Sunday, December 22, 2013
Review: Avengers Arena Vols. 1-2
Watching teen heroes kill each other didn't really strike me as all that entertaining (I certainly didn't enjoy DC's Terror Titans any), especially given the already rather hight mortality rate among teenaged super-characters, the idea seemed rather creatively bankrupt (which the covers at least acknowledged, visually homaging Battle Royale on the first issue, and the going on to do so towards Lord of the Flies and Hunger Games), and given the make-up of the cast, it seemed rather likely a lot of these characters were going to end up dead by the end of the series, as the only ones to actually star in their own titles at any point—just as an indication of how relatively popular or unpopular the cast of this book is—were X-23, Darkhawk and Juston Seyfert, who starred in a 12-issue Sentinel ongoing written by Sean McKeever and drawn by the Udon studio. So if popularity is the main determining factor of whether a superhero will live or die (Batman? Never longer than temporarily. Robin II, IV or V...?), well, let's just say it's not too hard to imagine a Marvel Universe in which X-23 is the only character who survives this title (Which was actually another rather galling thing about it; should writer Dennis Hopeless be allowed to kill off characters like the McKeever-created Seyfert, or the Brian K. Vaughan and Adrian Alphona-created Nico and Chase?)
Well, I finally got around to reading the first two trades of this and, despite all of my reservations, I have to admit that it really isn't that bad of a book at all.
It opens with Arcade, now wearing his hair long and dressing a bit more dapper than clownish, somehow abducting 16 teenaged superheroes. It takes a while to introduce them all within the narrative, but there's Juston, X-23, Reptil, Mettle and Hazmat of Avengers Academy and then Apex, Anachronism, Cullen Bloodstone (a relative of Elsa's), Kid Britton and Nara (a blue Atlantean) from the Braddock Academy (I had never heard of any of these British characters before reading this, so, for all I know, they may be original creations of Hopelesses and artist Kev Walker). The rest of the cast includes Cammi from some of the Annihilation books, Runaways Chase and Nico, the aforementioned Darkhawk, a little girl Deathlok eventually named Death Locket and a Red Raven legacy character who, given how long she lasts, I assume was an original to the series.
He says he got the idea from some "children's books," and in a later issue devoted to how and why Arcade did this, we learn that it was a book he read in his youth, so I'm assuming its Lord of the Flies, but Hopeless' script never identifies it.
The group splinters into camps almost immediately, with the two school groups sticking mostly together in two large groups, Nico and Chase going off on their own, and several loner characters going solo until forced into uneasy alliances. As with Lost, another bit of island survivalist pop fiction, Hopeless spends a great deal of time flashing-back to the characters' lives before they arrived on the island, which is pretty helpful considering how little we know of a lot of these new-ish characters (Death Locket, the kids from Braddock Academy) or characters that might have existed previously, but are awfully different now then when we last saw them (Cammi).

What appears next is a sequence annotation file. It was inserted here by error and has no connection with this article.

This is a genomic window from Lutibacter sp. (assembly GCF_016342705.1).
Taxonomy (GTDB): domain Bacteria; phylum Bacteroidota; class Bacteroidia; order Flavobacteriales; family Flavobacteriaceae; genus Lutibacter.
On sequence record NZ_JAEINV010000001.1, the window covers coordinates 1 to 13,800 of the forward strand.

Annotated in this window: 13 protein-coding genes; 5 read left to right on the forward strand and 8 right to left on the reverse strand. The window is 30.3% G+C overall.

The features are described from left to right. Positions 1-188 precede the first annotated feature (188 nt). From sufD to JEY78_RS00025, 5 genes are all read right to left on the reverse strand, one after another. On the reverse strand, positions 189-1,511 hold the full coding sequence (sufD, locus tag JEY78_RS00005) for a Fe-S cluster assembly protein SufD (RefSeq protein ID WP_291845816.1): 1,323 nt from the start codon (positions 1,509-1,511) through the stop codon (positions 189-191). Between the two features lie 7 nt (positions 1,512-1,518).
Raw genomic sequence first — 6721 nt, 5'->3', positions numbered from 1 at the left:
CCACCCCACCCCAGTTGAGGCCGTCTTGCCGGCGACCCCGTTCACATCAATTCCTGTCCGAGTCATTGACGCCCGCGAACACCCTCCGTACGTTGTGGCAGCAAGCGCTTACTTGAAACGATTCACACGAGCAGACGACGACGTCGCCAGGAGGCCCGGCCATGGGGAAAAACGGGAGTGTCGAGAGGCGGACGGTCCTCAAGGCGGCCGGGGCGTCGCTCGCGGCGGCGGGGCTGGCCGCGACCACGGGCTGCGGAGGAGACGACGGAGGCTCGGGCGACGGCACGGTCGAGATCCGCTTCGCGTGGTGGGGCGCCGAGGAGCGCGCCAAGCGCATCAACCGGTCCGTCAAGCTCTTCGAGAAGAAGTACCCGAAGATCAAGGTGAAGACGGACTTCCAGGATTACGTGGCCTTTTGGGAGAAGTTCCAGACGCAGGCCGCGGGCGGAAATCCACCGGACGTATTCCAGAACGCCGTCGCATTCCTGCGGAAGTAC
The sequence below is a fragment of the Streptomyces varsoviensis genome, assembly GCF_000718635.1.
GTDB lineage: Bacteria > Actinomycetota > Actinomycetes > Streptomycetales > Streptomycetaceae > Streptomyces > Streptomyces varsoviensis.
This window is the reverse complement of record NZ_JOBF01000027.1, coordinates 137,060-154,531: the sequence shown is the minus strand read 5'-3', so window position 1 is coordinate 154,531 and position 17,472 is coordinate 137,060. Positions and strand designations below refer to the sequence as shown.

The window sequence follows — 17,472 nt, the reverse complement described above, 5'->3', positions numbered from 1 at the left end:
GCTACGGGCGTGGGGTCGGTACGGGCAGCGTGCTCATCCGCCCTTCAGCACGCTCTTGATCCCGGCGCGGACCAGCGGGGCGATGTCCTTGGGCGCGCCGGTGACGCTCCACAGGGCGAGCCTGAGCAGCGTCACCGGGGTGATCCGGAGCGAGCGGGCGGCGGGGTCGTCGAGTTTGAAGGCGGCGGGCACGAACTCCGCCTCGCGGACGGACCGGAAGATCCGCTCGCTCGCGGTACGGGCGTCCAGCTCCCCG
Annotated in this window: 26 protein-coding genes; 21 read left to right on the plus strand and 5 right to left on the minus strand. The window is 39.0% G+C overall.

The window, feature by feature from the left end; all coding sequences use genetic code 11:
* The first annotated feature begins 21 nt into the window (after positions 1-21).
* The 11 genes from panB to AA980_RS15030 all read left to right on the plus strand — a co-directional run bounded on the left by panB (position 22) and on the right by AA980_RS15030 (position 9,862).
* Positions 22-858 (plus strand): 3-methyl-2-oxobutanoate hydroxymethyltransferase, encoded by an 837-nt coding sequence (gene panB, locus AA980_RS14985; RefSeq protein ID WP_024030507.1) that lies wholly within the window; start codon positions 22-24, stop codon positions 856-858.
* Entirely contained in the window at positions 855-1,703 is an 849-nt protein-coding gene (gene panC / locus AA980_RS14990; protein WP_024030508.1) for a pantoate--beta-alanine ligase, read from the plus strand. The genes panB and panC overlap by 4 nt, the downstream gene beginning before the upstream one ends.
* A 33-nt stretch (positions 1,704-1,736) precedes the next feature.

If you'd call what Hopeless is doing here stealing or simply "being inspired by"—and me, were I in his position, would feel way too uncomfortable about the thinless of the line between them to even pitch a Battle Royale-with-Marvel-characters comic—at least he's stealing or borrowing or homaging a good, pressure-cooker premise. Stripped of adult supervision, their superhero mentors and all hope of rescue, the characters begin to change almost immediately, with some becoming better people as they are forced to trust others, and others becoming, well, villains as they do whatever they have to do to survive, and then there is a lot of gray area—particularly among the Brits—the characters are forced to move through from issue to issue.
Horrible things do indeed happen to teenagers, and too horrible things happen to characters that it seems somewhat gauche for Hopeless to be messing with in the first place—
He can't draw the whole series though, and there are occasional fill-in issues. In the first volume, Kill or Die, Alessandro Vitti draws one issue, while in the second volume, Game On, Walker is only one of four artists, a quartet including Vitti, Jason Gorder and Riccardo Burchelli (it's unclear who does what; I can't tell if Gorder and Burchielli are inking Walker, or penciling and inking their own work or...what).
At any rate, it obviously gets less an less consistent as it goes on, but no one drawing the book is bad at drawing, and there aren't really any visual flow destroying changes in style.
I rolled my eyes at this book's announcement and initial promotion, and picked up the trades expecting to not like it at all, but I ended up enjoying it quite a bit and eager to find out what happens in the third and final volume. So I'd say Hopeless and company did a pretty fine job here (As for Marvel, I'm not sure what the point of making this an "ongoing" series if it was only to run 18 issues was, other than some sort of marketing ploy).